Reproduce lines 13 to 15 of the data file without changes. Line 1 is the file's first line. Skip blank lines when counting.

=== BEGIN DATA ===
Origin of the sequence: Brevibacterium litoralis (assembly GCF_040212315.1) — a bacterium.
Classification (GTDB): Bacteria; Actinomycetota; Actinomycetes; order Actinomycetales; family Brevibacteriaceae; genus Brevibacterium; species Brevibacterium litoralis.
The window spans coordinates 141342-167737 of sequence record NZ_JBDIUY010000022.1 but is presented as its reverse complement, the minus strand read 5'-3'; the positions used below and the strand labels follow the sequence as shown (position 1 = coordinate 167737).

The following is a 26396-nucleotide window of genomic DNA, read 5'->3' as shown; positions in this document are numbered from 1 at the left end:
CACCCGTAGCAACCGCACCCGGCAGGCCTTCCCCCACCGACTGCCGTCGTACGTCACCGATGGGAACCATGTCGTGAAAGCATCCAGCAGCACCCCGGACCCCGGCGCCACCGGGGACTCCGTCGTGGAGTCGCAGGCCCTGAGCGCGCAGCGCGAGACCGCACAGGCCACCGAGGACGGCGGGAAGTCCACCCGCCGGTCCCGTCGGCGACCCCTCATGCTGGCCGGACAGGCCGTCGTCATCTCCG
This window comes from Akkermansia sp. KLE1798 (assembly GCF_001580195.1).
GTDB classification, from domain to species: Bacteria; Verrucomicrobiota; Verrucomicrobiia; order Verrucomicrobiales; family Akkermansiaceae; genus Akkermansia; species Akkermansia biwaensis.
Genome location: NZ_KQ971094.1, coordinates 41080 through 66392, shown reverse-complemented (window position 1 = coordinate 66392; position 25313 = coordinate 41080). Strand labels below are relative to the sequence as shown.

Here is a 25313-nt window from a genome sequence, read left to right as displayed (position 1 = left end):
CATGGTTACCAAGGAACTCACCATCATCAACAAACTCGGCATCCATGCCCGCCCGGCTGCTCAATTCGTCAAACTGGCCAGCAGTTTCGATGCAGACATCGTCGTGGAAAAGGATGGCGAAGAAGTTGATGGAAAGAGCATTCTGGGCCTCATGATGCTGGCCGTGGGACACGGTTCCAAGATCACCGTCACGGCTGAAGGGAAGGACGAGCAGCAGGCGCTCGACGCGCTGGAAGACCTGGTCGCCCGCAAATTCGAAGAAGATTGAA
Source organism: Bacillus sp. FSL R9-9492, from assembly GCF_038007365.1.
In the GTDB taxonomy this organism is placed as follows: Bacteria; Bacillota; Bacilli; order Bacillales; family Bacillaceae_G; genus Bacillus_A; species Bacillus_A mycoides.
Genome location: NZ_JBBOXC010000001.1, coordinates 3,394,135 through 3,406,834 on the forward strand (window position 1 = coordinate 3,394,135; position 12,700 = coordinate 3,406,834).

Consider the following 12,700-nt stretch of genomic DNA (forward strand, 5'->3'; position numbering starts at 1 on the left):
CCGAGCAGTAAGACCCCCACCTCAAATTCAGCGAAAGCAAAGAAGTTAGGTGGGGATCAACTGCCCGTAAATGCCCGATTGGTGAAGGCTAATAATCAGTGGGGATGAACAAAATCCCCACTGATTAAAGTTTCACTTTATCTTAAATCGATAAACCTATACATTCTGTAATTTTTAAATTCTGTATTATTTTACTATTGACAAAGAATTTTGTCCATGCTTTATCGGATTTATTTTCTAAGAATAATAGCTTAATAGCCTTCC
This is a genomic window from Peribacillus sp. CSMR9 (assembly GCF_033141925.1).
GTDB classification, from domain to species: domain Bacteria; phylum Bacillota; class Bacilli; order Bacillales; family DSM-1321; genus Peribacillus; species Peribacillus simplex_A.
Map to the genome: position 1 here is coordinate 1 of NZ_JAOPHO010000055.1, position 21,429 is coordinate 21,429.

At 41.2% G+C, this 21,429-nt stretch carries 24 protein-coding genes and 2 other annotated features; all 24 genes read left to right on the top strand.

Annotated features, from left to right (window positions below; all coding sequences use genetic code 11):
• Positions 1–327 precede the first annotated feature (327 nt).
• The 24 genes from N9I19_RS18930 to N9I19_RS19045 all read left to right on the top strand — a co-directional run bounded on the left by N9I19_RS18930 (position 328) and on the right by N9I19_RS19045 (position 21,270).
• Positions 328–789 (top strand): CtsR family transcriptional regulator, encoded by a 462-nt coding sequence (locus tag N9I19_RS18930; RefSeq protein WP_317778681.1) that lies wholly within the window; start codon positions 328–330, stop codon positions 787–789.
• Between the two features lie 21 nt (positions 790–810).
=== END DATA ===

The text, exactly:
Genome location: NZ_JBBOXC010000001.1, coordinates 3,394,135 through 3,406,834 on the forward strand (window position 1 = coordinate 3,394,135; position 12,700 = coordinate 3,406,834).

Consider the following 12,700-nt stretch of genomic DNA (forward strand, 5'->3'; position numbering starts at 1 on the left):
CCGAGCAGTAAGACCCCCACCTCAAATTCAGCGAAAGCAAAGAAGTTAGGTGGGGATCAACTGCCCGTAAATGCCCGATTGGTGAAGGCTAATAATCAGTGGGGATGAACAAAATCCCCACTGATTAAAGTTTCACTTTATCTTAAATCGATAAACCTATACATTCTGTAATTTTTAAATTCTGTATTATTTTACTATTGACAAAGAATTTTGTCCATGCTTTATCGGATTTATTTTCTAAGAATAATAGCTTAATAGCCTTCC